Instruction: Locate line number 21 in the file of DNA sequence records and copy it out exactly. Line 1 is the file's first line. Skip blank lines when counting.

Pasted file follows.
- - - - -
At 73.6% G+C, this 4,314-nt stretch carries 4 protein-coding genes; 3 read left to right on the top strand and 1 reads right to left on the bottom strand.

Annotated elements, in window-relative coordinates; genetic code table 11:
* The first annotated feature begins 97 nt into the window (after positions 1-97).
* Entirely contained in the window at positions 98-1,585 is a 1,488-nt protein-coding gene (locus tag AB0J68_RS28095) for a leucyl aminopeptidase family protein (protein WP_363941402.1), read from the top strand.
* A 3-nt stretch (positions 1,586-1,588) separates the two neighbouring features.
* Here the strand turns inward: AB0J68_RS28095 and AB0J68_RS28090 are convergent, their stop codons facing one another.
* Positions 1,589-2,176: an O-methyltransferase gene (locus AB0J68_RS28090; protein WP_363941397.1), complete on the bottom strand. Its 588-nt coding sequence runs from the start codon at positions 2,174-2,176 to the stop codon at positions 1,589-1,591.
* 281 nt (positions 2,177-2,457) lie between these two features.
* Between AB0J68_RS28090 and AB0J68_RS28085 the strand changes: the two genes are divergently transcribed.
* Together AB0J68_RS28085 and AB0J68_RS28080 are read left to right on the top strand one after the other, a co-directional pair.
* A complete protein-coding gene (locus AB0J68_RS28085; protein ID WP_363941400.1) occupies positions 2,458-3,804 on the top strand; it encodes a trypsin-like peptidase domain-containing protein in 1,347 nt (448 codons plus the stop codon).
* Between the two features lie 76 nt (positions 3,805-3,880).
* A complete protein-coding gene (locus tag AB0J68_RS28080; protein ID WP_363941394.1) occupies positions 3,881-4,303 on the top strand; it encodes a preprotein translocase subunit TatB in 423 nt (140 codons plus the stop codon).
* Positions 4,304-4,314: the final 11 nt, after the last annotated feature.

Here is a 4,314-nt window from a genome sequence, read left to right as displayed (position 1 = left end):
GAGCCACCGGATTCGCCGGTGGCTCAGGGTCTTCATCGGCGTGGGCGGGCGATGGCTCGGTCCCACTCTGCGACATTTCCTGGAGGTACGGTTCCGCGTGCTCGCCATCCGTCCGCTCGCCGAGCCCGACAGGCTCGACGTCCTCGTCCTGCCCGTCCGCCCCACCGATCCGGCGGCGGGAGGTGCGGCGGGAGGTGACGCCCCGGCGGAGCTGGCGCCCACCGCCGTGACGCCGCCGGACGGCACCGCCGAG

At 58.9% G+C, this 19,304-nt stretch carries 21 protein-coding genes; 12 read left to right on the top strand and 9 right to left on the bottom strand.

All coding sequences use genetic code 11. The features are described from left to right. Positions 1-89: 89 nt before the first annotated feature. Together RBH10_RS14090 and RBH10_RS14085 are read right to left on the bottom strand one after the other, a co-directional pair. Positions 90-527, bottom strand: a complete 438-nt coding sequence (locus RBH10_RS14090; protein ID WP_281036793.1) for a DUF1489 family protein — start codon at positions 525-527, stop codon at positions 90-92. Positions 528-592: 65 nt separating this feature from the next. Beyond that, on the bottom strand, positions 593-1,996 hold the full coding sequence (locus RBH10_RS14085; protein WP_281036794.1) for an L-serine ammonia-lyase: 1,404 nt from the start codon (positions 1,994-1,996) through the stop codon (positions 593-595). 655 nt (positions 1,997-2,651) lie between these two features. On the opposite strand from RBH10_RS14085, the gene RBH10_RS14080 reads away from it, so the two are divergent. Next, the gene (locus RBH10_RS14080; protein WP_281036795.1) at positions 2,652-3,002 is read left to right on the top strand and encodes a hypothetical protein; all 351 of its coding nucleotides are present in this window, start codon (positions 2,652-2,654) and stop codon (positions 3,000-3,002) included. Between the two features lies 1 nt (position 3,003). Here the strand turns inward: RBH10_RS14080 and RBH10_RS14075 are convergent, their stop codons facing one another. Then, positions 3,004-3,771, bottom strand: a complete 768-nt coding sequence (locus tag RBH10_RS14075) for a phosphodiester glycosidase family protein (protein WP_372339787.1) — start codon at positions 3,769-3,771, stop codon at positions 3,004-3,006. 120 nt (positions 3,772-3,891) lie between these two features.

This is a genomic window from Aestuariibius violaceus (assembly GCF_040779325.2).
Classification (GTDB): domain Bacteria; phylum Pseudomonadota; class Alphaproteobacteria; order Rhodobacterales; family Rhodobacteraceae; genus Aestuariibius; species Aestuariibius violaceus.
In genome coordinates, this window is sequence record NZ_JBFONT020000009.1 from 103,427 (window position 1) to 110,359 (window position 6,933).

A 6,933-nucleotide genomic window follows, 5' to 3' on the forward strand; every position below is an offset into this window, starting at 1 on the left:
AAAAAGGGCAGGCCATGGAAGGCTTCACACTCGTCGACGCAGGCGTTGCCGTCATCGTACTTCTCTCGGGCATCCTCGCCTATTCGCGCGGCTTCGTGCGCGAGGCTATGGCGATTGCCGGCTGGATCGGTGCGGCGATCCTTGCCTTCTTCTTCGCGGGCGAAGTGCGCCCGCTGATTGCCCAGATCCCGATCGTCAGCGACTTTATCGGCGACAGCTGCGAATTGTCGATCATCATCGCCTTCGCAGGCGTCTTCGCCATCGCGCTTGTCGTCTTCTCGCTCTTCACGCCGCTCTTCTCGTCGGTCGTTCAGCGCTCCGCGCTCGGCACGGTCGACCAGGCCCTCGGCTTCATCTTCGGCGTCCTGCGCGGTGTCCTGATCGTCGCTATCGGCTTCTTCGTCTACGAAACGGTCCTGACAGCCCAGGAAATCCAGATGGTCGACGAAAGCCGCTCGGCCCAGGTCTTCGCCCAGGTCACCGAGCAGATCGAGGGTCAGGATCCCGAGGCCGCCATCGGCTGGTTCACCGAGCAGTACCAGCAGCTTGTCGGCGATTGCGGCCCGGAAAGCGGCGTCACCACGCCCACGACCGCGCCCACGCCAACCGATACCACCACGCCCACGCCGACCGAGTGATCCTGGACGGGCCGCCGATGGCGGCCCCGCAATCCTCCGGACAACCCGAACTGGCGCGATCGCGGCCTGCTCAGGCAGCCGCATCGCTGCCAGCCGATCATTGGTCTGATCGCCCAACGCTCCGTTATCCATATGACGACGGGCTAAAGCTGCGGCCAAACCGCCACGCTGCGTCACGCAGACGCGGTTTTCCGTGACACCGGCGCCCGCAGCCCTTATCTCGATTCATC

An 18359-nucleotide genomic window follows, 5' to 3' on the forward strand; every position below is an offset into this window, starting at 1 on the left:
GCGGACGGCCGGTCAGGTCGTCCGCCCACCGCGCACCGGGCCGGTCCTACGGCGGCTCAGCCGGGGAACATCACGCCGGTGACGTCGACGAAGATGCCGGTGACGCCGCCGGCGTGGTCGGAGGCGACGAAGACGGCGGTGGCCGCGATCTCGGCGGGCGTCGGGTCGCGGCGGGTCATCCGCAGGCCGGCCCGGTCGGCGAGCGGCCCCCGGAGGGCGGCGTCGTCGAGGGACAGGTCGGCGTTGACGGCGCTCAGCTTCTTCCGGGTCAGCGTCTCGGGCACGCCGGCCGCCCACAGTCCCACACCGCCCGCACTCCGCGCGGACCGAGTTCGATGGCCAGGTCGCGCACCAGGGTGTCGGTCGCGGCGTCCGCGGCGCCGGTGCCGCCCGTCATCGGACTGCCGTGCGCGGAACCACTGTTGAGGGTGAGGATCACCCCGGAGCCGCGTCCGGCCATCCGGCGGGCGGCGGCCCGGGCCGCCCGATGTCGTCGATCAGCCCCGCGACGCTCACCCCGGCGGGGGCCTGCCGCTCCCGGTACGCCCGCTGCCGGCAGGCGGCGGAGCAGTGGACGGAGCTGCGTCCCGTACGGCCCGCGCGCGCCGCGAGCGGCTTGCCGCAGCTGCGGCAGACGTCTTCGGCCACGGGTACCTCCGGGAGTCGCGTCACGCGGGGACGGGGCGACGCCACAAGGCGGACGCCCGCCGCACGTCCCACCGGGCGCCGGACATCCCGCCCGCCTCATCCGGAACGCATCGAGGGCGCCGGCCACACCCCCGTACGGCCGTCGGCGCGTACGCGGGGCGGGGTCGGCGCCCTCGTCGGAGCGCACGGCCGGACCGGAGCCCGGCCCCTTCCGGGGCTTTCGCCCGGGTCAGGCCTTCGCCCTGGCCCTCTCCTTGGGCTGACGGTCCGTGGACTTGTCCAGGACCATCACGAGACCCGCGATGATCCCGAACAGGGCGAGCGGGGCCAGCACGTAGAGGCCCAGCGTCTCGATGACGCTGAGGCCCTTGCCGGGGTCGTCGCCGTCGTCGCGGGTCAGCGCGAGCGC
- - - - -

In genome coordinates, this window is sequence record NZ_JBFONT020000009.1 from 103,427 (window position 1) to 110,359 (window position 6,933).